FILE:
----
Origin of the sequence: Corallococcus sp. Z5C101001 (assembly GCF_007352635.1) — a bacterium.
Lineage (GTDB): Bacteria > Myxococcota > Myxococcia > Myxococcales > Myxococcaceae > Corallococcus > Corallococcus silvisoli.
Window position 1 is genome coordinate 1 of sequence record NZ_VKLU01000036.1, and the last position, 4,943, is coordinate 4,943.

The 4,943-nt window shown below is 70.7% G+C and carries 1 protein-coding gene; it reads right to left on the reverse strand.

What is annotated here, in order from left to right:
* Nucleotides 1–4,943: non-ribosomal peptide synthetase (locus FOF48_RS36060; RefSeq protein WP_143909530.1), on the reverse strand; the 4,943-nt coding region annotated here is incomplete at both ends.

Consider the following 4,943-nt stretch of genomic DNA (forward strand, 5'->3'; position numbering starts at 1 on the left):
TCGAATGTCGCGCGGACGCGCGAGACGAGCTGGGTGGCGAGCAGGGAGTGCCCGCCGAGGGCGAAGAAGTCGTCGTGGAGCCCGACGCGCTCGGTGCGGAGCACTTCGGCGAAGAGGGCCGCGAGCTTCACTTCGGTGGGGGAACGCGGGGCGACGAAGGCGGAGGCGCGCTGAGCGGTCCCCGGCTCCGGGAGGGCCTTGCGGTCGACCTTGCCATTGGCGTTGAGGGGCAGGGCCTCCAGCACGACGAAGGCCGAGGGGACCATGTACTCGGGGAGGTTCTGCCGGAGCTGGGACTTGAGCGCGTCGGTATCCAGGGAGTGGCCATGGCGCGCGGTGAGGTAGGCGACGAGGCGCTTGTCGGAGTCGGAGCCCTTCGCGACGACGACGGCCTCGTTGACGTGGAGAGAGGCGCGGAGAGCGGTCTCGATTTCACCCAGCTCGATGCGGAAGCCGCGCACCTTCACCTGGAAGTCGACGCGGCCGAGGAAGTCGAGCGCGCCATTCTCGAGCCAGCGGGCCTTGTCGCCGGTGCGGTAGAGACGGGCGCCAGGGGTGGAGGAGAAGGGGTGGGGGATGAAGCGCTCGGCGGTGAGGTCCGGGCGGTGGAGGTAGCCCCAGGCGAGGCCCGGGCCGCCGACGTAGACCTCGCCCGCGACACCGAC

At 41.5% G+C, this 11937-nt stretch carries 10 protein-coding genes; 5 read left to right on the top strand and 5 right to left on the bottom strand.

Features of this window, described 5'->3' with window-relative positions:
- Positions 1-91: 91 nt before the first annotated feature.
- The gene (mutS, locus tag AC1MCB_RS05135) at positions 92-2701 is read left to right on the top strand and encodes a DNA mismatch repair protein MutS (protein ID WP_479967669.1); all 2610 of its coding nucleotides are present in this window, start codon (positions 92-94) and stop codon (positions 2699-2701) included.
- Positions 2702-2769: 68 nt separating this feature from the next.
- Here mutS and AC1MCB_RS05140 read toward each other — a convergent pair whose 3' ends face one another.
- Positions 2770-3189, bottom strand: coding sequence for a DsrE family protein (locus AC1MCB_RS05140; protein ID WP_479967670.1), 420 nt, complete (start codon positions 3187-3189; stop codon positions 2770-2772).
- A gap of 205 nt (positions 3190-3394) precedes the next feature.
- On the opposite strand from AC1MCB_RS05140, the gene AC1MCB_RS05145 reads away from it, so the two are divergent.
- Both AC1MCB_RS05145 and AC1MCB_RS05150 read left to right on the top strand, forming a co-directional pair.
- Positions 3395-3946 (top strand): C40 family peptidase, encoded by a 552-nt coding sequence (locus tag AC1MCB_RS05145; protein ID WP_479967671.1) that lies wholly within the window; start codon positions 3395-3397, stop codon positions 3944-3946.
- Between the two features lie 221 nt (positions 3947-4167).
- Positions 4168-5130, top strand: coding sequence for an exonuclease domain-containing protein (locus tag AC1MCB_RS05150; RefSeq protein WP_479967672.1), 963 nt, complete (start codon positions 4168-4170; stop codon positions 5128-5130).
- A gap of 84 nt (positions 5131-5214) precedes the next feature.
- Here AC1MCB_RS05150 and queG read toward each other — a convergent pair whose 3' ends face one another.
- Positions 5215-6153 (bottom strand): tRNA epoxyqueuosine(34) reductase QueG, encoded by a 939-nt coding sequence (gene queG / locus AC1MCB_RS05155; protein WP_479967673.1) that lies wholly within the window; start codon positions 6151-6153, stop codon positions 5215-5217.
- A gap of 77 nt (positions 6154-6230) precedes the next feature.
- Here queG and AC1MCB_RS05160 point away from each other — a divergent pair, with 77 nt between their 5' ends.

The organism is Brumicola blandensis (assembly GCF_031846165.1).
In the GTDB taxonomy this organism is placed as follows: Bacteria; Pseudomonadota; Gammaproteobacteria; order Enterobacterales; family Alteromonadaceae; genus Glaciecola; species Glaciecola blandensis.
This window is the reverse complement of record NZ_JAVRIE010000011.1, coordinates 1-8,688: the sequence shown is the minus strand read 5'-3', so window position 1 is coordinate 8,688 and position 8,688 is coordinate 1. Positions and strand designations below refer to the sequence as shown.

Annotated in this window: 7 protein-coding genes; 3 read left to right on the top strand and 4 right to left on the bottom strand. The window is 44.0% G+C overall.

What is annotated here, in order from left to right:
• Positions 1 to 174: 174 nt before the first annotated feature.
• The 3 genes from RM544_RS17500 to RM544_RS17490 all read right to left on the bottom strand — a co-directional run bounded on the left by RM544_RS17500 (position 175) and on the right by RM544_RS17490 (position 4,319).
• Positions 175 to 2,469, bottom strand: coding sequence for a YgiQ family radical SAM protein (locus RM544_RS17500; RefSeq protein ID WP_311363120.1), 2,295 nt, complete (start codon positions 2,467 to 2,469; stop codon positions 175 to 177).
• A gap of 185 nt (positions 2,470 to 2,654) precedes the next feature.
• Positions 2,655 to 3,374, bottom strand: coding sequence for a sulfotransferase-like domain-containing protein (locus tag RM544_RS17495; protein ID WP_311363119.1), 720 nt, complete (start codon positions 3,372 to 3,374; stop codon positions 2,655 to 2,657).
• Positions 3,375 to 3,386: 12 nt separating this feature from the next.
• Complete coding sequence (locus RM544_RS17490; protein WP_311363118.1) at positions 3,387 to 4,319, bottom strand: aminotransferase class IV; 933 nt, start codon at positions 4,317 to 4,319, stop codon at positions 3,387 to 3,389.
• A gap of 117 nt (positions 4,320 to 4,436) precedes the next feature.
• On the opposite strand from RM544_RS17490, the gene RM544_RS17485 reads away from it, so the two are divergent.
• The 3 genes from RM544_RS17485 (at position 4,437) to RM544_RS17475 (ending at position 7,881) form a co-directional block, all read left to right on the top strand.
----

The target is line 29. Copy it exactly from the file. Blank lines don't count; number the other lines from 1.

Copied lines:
This window is the reverse complement of record NZ_JAVRIE010000011.1, coordinates 1-8,688: the sequence shown is the minus strand read 5'-3', so window position 1 is coordinate 8,688 and position 8,688 is coordinate 1. Positions and strand designations below refer to the sequence as shown.